Getting fired can be hard enough for job seekers in today’s economy. But what happens when your employer goes ‘above and beyond’ and makes serious allegations against you? Andrew Monkhouse, employment lawyer at Monkhouse Law explains.
A “With Cause” Termination
A Termination ‘with cause’ is a termination wherein your employer has grounds, or reason(s) to fire you. Most individuals are aware that a ‘with cause’ termination means that no severance pay is owed. However, if you are able to establish that the allegations which led to your termination were either false or insufficient to support a decision to terminate, you may have a remedy at law.
At Monkhouse Law, we have encountered numerous termination situations. However, a different approach is required when an employer has made serious accusations against the terminated employee (such as fraudulent behaviour). These allegations extend beyond the regular detriment which accompanies a with cause termination as they effectively eliminate the terminated employee’s chances of obtaining work within their industry in the foreseeable future.
Professional defamation as well as false allegations of cause have been judicially recognized as actions warranting the award of significant punitive, aggravated and/or moral damages.
In Stacey Ball’s seminal text, Canadian Employment Law (Toronto: Canada Law Book, 1996) 22:110.2, he discusses the grounds for punitive damages in situations where industry defamation has occurred and an adequate investigation has not been conducted, stating that “Punitive damages have been awarded against employers when theft and fraud allegations have been maintained until trial. Factors germane to the award of punitive damages have included the employer failing to undertake a reasonable investigation which would have revealed the employee’s innocence, the employee being given no opportunity to exonerate himself, and the other employees of the defendant engaging in a character assassination of the plaintiff.” Ball goes on to note cases such as Hawley v. GMD Resource Corp. (2002), 16 C.C.E.L. (3d) 248 wherein defamation has been established and damages in excess of $30,000.00 have been awarded accordingly.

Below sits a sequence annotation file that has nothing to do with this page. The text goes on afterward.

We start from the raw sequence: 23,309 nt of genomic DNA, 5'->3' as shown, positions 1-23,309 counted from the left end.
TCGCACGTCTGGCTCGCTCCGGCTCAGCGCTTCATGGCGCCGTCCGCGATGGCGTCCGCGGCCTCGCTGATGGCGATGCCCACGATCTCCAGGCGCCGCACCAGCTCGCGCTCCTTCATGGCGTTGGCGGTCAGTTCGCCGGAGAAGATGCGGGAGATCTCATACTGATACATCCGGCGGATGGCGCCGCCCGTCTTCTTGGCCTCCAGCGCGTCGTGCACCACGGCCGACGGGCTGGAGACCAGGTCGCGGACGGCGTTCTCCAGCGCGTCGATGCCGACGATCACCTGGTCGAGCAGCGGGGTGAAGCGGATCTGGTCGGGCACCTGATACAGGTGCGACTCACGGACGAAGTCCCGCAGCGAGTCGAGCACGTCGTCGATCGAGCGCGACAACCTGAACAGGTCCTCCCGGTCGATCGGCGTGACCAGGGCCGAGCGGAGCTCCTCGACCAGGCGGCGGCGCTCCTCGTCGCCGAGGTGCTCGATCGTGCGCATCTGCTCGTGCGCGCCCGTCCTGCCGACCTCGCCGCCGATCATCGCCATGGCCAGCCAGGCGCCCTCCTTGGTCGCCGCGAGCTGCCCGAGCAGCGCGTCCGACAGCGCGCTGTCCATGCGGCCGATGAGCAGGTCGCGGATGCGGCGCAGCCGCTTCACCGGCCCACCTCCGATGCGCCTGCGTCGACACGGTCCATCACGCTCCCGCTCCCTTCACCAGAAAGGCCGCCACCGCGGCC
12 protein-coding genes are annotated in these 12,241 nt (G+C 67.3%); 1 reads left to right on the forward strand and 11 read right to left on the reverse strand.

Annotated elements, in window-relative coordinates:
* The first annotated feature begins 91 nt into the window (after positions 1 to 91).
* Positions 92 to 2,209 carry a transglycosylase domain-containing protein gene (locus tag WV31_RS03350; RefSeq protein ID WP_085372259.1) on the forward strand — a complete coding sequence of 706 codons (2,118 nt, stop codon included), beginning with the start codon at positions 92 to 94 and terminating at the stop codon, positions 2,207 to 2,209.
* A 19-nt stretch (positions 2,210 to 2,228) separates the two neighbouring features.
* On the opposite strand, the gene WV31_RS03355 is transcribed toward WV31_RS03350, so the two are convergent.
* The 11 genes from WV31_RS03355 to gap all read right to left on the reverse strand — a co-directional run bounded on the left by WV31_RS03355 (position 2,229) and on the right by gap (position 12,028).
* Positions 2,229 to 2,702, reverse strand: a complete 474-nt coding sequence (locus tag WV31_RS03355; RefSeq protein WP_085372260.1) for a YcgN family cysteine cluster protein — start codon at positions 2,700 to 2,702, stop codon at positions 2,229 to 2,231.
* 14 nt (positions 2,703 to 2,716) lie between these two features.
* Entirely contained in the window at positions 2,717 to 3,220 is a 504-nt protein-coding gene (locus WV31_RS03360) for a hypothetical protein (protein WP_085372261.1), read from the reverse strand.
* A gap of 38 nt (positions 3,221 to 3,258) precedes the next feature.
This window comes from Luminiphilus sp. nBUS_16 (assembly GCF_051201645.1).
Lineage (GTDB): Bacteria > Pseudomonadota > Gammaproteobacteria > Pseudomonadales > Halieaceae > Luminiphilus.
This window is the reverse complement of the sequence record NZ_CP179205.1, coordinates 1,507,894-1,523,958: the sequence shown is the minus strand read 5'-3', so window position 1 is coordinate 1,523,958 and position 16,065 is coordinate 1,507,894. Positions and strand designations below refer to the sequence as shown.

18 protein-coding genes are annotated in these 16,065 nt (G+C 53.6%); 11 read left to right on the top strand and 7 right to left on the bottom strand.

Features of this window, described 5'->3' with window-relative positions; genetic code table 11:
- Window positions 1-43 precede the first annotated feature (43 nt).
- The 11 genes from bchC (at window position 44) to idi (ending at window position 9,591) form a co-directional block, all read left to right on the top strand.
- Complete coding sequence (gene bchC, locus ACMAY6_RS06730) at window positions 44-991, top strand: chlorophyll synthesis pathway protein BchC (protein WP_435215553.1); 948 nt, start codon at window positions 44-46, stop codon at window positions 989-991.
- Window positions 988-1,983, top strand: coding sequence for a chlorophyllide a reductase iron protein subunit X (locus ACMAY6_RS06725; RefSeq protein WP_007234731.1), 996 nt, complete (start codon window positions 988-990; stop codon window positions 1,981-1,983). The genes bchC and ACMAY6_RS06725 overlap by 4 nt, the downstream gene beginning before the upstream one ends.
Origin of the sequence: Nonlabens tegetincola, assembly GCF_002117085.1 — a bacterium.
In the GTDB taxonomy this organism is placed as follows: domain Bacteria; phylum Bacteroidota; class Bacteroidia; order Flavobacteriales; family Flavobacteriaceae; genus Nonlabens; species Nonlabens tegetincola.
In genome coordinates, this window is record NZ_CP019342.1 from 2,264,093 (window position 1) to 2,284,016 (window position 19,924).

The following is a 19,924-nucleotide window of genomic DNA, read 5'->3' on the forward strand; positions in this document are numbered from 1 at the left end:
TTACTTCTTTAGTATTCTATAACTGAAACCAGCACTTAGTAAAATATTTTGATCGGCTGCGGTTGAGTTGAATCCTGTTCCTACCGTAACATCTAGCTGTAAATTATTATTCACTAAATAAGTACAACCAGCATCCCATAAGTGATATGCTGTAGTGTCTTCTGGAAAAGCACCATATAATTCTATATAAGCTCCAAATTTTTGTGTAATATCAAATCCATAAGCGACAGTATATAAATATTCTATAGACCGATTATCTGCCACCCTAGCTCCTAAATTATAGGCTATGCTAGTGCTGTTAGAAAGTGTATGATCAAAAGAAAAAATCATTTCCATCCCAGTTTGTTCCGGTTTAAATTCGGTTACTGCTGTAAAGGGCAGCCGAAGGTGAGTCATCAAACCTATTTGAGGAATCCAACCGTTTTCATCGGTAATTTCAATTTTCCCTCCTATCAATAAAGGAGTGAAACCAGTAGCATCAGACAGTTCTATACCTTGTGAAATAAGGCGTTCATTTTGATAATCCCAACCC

In the 2013 Ontario Court of Appeal case Pate Estate v. Galway-Cavendish (Township)  O.J. No. 5017, Pate, a chief building official, was terminated on allegations of ‘financial improprieties”, and the Township passed the information surrounding the allegations to the local authorities. After the police had the information, they were reluctant to lay charges, but the Township persisted. The case went to trial where Pate was eventually acquitted, but the damage to his professional reputation was done. Pate then sued the Township for punitive and aggravated damages along with trial costs and damages for malicious prosecution. He was awarded $550,000.00 at the lower court, which was reduced to $450,000.00 at the Court of Appeal, a sizable award for punitive damages. Pate died before finding re-employment.
Allegations of Cause Judicially Recognized as Elongating Factor in Terms of Notice
In the infamous case of Wallace v. United Grain Growers Ltd.  3 SCR 701, Justice Iacobucci recognized an employer’s allegations of cause as warranting an increase in any notice period awarded, stating that “ I conclude that the authorities support the following position. If the employer dismisses an employee in a manner that negatively affects the employee’s chances of finding alternative employment, a court may properly increase the employee’s period of reasonable notice to reflect that increased difficulty.”
Advice for Employers
Employers should not make allegations of cause, however severe, unless sufficient evidence has been established and the employee in question has been thoroughly investigated (and given an adequate opportunity to respond to the allegations). If these requirements are not met, employers can easily be exposed to damages in a court of law as well as damages to the company’s reputation. Given the current economic environment, courts do not take kindly to employers who damage professional reputations without sufficient grounds to do so. Contact an employment lawyer if you are unsure as to whether your allegations have merit or whether an employee’s misconduct is worthy of termination.
Advice for Employees
If you have been terminated on false grounds, or insufficient grounds, you may have a legal remedy available to you. Contact Monkhouse Law today for a free consultation and see how case law and industry standards can assist you in regaining your professional reputation and obtaining compensation where it is due.